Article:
Is pre-emptive war justified? There are certainly moral and ethical justifications for such actions, but they come from such sources as Hitler and Machiavelli. Hardly the bastions of traditional western morality, in my opinion.
I believe in the Just War Theory. Wars are just if and only if they satisfy several criteria. First, there must be a right to go to war:
All possible recourses have been completely exhausted (i.e. diplomacy).
A war is based on just criteria (i.e. self-defense, or defense of one’s property) and just intention.
Only legitimate authorities are authorized to wage war.
Arms may not be used in a futile cause or when a disproportionate amount of force is required to achieve success.
Second, there is the issue of how the war is waged:
Acts of war should be directed towards combatants, not towards non-combatants.
Force used must be proportional to the wrong endured.
Force used must be kept to the minimum required to achieve the desired ends.
This is roughly my view of the Just War Theory. There are many examples in Western history that do not meet this criteria. Clearly, Germany was not justified in attacking France in WWI or WWII. But neither were allied bombing runs on German residents justified. Nor bombings at Hiroshima and Nagasaki. Many point out these bombings likely saved hundreds of thousands of Japanese and American lives. But how many combatant lives are we willing to trade for an intentional death of a civilian? Sherman’s March in the Civil War is also not justified. Nor are Napoleonic or Roman conquests of western civilization.
While the powers that be have decided pre-emptive war is necessary and occasionally stoop to try to convince us to believe them, it is an explicit rejection of Just War Theory. For instance, our efforts in Iraq fail to meet nearly all of the above criteria. Nor do we meet all of the criteria in our conflict in Afghanistan. It’s almost certain a pre-emptive attack on Iran, should one be carried out, would also fail to meet the criteria. In order to justify pre-emptive war, we need an entirely new set of moral and ethical criteria for going to war. Just War Theory is largely based on defense of one’s life and one’s property. The justification for pre-emptive war has extremely disturbing implications.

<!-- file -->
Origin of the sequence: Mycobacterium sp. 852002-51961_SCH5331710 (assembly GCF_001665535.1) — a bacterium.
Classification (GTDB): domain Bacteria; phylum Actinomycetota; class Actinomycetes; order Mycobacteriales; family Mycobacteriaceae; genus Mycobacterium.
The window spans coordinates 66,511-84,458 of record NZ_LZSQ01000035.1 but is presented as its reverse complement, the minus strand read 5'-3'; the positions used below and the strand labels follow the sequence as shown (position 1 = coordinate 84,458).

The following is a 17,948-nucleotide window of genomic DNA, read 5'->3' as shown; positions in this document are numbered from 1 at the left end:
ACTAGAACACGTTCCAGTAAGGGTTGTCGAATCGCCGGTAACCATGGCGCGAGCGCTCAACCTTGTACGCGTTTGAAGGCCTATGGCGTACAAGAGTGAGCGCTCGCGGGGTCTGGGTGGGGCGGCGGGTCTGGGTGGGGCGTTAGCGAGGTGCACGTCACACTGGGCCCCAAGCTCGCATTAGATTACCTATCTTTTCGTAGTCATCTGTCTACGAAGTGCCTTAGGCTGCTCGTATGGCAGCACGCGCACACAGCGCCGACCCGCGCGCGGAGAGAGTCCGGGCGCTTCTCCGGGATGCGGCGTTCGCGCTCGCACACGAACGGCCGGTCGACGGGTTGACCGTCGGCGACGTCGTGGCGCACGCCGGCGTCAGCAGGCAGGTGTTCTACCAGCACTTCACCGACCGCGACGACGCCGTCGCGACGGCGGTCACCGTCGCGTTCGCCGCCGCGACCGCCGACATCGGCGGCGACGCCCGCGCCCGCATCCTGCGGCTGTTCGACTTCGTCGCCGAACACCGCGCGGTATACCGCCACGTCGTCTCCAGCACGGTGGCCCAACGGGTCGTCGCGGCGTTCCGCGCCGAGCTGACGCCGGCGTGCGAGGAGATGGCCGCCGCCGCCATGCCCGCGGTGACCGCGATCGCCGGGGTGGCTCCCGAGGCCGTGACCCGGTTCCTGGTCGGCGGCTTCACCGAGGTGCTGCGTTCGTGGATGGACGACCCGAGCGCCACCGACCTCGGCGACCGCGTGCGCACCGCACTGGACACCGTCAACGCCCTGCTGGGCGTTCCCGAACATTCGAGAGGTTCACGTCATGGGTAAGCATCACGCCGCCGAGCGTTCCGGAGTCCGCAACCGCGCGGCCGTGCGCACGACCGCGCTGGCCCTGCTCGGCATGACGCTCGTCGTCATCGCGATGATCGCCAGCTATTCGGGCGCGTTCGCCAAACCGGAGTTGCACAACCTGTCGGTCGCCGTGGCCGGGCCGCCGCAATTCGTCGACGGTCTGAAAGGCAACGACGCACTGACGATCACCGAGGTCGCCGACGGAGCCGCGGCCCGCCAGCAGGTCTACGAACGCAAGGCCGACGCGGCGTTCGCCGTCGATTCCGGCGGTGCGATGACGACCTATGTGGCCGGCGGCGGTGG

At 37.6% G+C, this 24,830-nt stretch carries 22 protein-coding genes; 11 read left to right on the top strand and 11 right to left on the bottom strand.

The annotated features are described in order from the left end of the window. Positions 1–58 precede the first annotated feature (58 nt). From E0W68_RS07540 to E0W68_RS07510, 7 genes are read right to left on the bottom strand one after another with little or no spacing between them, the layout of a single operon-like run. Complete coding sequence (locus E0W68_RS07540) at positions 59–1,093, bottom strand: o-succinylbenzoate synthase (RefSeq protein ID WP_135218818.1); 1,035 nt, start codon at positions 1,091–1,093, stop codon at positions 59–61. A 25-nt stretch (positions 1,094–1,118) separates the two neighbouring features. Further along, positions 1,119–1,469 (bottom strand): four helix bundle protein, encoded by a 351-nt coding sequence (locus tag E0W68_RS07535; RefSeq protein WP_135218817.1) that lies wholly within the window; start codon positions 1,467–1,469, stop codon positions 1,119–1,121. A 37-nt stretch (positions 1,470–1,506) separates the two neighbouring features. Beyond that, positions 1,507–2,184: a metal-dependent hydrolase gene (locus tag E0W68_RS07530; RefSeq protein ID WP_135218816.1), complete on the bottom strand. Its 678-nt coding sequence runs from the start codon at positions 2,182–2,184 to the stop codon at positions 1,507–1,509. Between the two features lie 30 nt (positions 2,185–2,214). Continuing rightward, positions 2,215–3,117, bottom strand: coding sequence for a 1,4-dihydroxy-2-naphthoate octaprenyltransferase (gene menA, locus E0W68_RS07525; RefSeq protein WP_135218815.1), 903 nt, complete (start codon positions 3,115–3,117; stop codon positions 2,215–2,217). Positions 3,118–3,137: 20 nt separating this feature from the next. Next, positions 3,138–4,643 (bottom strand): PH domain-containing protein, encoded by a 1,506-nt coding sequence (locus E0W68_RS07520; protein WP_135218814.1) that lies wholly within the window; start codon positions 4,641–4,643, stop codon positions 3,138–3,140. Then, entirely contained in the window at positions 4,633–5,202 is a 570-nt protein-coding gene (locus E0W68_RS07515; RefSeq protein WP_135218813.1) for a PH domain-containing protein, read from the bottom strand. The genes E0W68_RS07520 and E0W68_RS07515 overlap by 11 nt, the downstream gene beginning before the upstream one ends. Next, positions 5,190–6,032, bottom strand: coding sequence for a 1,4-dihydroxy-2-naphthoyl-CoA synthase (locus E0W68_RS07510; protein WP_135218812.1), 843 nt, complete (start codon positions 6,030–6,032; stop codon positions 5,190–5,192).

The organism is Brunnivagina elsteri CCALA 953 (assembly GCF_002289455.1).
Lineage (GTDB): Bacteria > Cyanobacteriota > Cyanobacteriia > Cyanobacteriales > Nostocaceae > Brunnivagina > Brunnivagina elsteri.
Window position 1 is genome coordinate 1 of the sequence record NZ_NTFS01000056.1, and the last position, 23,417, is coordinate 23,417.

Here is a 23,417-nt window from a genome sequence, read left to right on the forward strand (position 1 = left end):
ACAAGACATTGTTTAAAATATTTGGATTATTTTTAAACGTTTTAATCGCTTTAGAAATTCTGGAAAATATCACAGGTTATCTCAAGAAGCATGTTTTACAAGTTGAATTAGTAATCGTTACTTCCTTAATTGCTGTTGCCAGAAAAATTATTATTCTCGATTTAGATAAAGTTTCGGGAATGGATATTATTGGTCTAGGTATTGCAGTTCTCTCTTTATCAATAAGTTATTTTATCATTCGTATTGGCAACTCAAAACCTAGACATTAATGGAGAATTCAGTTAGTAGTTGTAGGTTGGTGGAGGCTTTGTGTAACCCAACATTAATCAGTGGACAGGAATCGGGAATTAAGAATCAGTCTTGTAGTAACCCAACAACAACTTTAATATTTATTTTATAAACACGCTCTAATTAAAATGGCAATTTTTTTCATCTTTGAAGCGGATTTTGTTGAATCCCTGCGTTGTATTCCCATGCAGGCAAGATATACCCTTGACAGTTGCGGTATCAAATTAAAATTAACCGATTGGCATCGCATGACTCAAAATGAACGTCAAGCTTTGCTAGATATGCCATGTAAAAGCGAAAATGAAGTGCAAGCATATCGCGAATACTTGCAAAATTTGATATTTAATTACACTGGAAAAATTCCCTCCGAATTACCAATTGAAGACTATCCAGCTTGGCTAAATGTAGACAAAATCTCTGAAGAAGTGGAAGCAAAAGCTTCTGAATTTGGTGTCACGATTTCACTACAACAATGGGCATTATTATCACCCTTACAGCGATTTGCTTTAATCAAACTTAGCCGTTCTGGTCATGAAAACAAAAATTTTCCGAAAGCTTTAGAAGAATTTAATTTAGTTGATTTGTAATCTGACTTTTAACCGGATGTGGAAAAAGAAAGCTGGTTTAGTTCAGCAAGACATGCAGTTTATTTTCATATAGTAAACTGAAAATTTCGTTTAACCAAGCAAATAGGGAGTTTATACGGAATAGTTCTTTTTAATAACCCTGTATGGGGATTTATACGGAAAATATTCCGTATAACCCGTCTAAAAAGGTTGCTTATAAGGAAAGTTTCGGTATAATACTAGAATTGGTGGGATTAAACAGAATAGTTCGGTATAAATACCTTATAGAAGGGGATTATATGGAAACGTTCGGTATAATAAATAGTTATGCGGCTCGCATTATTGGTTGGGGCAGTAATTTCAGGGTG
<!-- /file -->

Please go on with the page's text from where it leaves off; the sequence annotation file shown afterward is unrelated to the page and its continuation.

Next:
The movie “Minority Report,” while I cannot in good conscience recommend anyone view, admittedly explores these themes. If you know that an individual is to commit a crime of aggression against you, are you justified in entering his house before he attacks you, and incapicitate or even kill him before he makes an attempt on your life? Traditional morality, western or eastern, rejects this as a moral possibility. We are only justified in attacking an aggressor when he is at the verge of his act of aggression. Imminent danger must be present.
And of course, in pre-emptive aggression, there is also the question: how do we know his intention to commit an act of aggression will lead to the actual act? How many acts do we consider which we never accomplish to completion? A related question is, “How do we know our source (as to the information that an individual will commit some act of aggression against us) is accurate and truthful?” There are all manner of moral and ethical problems with attacking someone well before they attack us. The colloquial expression is that we attack them over there so they do not attack us over here. This turns our public ethics and morals on its head. If we are justified in intervening in other countries which did not have an immediate attempt underway to attack us, who are we not justified in attacking? In whose personal lives and for what causes domestic and foreign are we not willing to engage and enlist?
I have not even begun to discuss the logistical issues: is such a policy even feasible? Do we have the willingness to expend the blood and treasure associated with such a policy? Do we even have the blood and treasure? How much are we willing to spend? What is the limit? The mainstream answers to these questions (or the ignoring of them altogether) is ominous. Consider, for instance, John McCain’s near-apologetic insistence that there will be other wars.
In short, the morality needed to justify pre-emptive wars of aggression is a rejection of the Just War Theory, and opens a Pandora’s Box of unending moral questions and quandries which are best answered by a totalitarian ideology. This is not American! As Latter-day Saints, we should strongly oppose such a moral framework.